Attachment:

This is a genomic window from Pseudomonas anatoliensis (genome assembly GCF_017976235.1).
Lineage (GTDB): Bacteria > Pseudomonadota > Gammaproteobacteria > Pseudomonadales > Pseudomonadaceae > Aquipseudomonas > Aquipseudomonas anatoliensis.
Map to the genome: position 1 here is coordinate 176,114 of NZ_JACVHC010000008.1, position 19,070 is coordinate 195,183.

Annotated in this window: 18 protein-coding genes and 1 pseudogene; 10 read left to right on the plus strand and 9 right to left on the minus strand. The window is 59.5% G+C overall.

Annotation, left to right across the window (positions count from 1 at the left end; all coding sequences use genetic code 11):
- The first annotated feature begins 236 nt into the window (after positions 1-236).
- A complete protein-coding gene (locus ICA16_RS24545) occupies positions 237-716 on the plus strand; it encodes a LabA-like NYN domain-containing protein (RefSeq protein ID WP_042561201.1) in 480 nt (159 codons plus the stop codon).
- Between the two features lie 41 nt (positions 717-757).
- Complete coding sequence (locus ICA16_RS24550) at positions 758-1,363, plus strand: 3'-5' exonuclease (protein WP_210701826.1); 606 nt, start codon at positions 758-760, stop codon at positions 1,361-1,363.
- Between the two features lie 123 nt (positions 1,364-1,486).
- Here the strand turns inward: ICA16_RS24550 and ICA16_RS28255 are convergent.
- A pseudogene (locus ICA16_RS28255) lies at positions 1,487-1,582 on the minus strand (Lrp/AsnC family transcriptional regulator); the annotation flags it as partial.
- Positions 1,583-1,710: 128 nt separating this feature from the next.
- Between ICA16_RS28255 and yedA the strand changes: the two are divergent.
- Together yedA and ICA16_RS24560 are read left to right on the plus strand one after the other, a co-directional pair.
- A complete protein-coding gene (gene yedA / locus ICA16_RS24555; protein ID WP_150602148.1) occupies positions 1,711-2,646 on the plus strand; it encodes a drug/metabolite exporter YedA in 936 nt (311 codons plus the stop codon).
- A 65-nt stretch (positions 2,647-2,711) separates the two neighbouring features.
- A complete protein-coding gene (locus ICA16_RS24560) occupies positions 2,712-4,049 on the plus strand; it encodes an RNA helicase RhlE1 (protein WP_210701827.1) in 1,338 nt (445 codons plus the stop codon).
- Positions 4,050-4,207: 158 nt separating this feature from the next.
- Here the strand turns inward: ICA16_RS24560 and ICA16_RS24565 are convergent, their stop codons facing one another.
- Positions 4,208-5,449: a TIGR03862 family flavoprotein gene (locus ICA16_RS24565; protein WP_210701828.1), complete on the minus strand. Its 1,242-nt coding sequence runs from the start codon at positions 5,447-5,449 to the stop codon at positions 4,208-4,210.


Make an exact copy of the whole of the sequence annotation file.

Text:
This is a genomic window from Pseudomonas anatoliensis (genome assembly GCF_017976235.1).
Lineage (GTDB): Bacteria > Pseudomonadota > Gammaproteobacteria > Pseudomonadales > Pseudomonadaceae > Aquipseudomonas > Aquipseudomonas anatoliensis.
Map to the genome: position 1 here is coordinate 176,114 of NZ_JACVHC010000008.1, position 19,070 is coordinate 195,183.

Annotated in this window: 18 protein-coding genes and 1 pseudogene; 10 read left to right on the plus strand and 9 right to left on the minus strand. The window is 59.5% G+C overall.

Annotation, left to right across the window (positions count from 1 at the left end; all coding sequences use genetic code 11):
- The first annotated feature begins 236 nt into the window (after positions 1-236).
- A complete protein-coding gene (locus ICA16_RS24545) occupies positions 237-716 on the plus strand; it encodes a LabA-like NYN domain-containing protein (RefSeq protein ID WP_042561201.1) in 480 nt (159 codons plus the stop codon).
- Between the two features lie 41 nt (positions 717-757).
- Complete coding sequence (locus ICA16_RS24550) at positions 758-1,363, plus strand: 3'-5' exonuclease (protein WP_210701826.1); 606 nt, start codon at positions 758-760, stop codon at positions 1,361-1,363.
- Between the two features lie 123 nt (positions 1,364-1,486).
- Here the strand turns inward: ICA16_RS24550 and ICA16_RS28255 are convergent.
- A pseudogene (locus ICA16_RS28255) lies at positions 1,487-1,582 on the minus strand (Lrp/AsnC family transcriptional regulator); the annotation flags it as partial.
- Positions 1,583-1,710: 128 nt separating this feature from the next.
- Between ICA16_RS28255 and yedA the strand changes: the two are divergent.
- Together yedA and ICA16_RS24560 are read left to right on the plus strand one after the other, a co-directional pair.
- A complete protein-coding gene (gene yedA / locus ICA16_RS24555; protein ID WP_150602148.1) occupies positions 1,711-2,646 on the plus strand; it encodes a drug/metabolite exporter YedA in 936 nt (311 codons plus the stop codon).
- A 65-nt stretch (positions 2,647-2,711) separates the two neighbouring features.
- A complete protein-coding gene (locus ICA16_RS24560) occupies positions 2,712-4,049 on the plus strand; it encodes an RNA helicase RhlE1 (protein WP_210701827.1) in 1,338 nt (445 codons plus the stop codon).
- Positions 4,050-4,207: 158 nt separating this feature from the next.
- Here the strand turns inward: ICA16_RS24560 and ICA16_RS24565 are convergent, their stop codons facing one another.
- Positions 4,208-5,449: a TIGR03862 family flavoprotein gene (locus ICA16_RS24565; protein WP_210701828.1), complete on the minus strand. Its 1,242-nt coding sequence runs from the start codon at positions 5,447-5,449 to the stop codon at positions 4,208-4,210.